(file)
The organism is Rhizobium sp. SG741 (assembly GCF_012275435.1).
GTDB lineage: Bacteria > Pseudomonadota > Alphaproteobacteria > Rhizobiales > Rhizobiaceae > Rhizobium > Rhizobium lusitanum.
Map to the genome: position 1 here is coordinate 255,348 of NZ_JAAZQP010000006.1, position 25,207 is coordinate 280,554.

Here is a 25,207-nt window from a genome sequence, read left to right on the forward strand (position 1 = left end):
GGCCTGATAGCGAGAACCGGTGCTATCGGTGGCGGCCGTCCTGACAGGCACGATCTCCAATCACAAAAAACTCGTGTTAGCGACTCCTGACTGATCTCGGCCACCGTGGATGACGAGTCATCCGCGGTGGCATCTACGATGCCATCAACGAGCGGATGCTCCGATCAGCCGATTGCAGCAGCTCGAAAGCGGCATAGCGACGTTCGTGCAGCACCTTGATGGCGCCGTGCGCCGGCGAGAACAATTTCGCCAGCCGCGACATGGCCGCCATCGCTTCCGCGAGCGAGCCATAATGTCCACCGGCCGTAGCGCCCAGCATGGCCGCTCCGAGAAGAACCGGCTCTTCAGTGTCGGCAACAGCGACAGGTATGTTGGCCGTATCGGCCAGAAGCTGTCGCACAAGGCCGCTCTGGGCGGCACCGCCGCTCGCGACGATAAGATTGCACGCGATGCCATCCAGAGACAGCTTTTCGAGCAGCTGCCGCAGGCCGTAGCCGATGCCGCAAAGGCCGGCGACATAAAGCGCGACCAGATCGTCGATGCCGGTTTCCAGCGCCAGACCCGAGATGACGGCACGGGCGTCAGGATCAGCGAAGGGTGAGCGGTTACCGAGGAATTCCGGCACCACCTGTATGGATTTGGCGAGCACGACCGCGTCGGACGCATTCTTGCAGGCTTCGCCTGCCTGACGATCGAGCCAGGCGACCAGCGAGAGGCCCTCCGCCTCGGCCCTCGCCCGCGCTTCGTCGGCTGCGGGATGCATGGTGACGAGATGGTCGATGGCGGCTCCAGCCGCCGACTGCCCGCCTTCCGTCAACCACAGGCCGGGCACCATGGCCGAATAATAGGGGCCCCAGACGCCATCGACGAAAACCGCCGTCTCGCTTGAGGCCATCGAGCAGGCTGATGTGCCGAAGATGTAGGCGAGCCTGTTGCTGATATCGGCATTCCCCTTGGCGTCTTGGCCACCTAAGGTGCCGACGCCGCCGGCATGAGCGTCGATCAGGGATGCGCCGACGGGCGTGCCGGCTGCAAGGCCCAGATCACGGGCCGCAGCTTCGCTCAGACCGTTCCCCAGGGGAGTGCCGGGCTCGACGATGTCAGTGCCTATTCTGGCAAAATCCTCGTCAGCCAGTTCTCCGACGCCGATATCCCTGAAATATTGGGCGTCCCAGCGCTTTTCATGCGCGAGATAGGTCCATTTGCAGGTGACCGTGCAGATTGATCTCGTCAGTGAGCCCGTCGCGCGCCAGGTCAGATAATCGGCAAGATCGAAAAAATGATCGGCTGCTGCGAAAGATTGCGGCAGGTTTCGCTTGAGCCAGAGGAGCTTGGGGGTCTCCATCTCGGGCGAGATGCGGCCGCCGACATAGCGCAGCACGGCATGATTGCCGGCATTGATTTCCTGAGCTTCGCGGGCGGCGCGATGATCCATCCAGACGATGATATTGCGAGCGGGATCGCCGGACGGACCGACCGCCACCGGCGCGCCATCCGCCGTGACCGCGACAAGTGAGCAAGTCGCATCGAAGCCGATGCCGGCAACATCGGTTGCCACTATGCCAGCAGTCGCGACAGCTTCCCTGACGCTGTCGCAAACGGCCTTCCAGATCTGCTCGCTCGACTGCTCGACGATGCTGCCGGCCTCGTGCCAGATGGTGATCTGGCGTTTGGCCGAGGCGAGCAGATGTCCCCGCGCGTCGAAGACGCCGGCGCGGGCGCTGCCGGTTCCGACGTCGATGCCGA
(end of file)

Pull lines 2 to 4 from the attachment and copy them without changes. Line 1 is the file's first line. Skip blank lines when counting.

GTDB lineage: Bacteria > Pseudomonadota > Alphaproteobacteria > Rhizobiales > Rhizobiaceae > Rhizobium > Rhizobium lusitanum.
Map to the genome: position 1 here is coordinate 255,348 of NZ_JAAZQP010000006.1, position 25,207 is coordinate 280,554.

Here is a 25,207-nt window from a genome sequence, read left to right on the forward strand (position 1 = left end):